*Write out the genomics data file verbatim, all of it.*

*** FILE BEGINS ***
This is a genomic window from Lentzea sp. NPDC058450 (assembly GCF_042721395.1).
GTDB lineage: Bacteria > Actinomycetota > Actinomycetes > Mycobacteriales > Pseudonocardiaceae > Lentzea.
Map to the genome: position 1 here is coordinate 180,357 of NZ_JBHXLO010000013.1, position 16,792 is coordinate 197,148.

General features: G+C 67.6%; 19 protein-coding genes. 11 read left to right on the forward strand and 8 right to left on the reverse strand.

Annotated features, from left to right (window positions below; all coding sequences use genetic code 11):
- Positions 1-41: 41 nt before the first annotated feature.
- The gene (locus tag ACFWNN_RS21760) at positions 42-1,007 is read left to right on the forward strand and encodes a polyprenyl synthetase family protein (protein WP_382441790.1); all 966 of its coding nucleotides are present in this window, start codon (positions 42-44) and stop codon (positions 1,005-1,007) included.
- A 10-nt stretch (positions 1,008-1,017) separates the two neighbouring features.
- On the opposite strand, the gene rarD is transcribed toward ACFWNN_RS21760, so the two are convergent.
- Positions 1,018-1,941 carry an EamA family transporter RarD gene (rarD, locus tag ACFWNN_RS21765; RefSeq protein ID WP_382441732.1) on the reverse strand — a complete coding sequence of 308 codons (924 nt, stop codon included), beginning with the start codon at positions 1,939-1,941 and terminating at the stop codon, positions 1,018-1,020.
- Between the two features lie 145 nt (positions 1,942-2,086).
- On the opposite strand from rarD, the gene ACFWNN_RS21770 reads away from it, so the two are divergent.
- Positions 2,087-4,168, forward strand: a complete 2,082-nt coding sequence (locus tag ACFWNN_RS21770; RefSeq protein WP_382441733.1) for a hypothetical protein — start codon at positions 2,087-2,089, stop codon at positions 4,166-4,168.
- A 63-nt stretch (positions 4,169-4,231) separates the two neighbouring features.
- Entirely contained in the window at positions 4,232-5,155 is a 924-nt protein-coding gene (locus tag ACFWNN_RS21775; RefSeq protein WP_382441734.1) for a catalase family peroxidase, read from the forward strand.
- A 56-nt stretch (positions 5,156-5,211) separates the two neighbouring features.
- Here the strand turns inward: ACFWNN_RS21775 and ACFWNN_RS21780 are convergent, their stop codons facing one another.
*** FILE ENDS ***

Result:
This is a genomic window from Lentzea sp. NPDC058450 (assembly GCF_042721395.1).
GTDB lineage: Bacteria > Actinomycetota > Actinomycetes > Mycobacteriales > Pseudonocardiaceae > Lentzea.
Map to the genome: position 1 here is coordinate 180,357 of NZ_JBHXLO010000013.1, position 16,792 is coordinate 197,148.

General features: G+C 67.6%; 19 protein-coding genes. 11 read left to right on the forward strand and 8 right to left on the reverse strand.

Annotated features, from left to right (window positions below; all coding sequences use genetic code 11):
- Positions 1-41: 41 nt before the first annotated feature.
- The gene (locus tag ACFWNN_RS21760) at positions 42-1,007 is read left to right on the forward strand and encodes a polyprenyl synthetase family protein (protein WP_382441790.1); all 966 of its coding nucleotides are present in this window, start codon (positions 42-44) and stop codon (positions 1,005-1,007) included.
- A 10-nt stretch (positions 1,008-1,017) separates the two neighbouring features.
- On the opposite strand, the gene rarD is transcribed toward ACFWNN_RS21760, so the two are convergent.
- Positions 1,018-1,941 carry an EamA family transporter RarD gene (rarD, locus tag ACFWNN_RS21765; RefSeq protein ID WP_382441732.1) on the reverse strand — a complete coding sequence of 308 codons (924 nt, stop codon included), beginning with the start codon at positions 1,939-1,941 and terminating at the stop codon, positions 1,018-1,020.
- Between the two features lie 145 nt (positions 1,942-2,086).
- On the opposite strand from rarD, the gene ACFWNN_RS21770 reads away from it, so the two are divergent.
- Positions 2,087-4,168, forward strand: a complete 2,082-nt coding sequence (locus tag ACFWNN_RS21770; RefSeq protein WP_382441733.1) for a hypothetical protein — start codon at positions 2,087-2,089, stop codon at positions 4,166-4,168.
- A 63-nt stretch (positions 4,169-4,231) separates the two neighbouring features.
- Entirely contained in the window at positions 4,232-5,155 is a 924-nt protein-coding gene (locus tag ACFWNN_RS21775; RefSeq protein WP_382441734.1) for a catalase family peroxidase, read from the forward strand.
- A 56-nt stretch (positions 5,156-5,211) separates the two neighbouring features.
- Here the strand turns inward: ACFWNN_RS21775 and ACFWNN_RS21780 are convergent, their stop codons facing one another.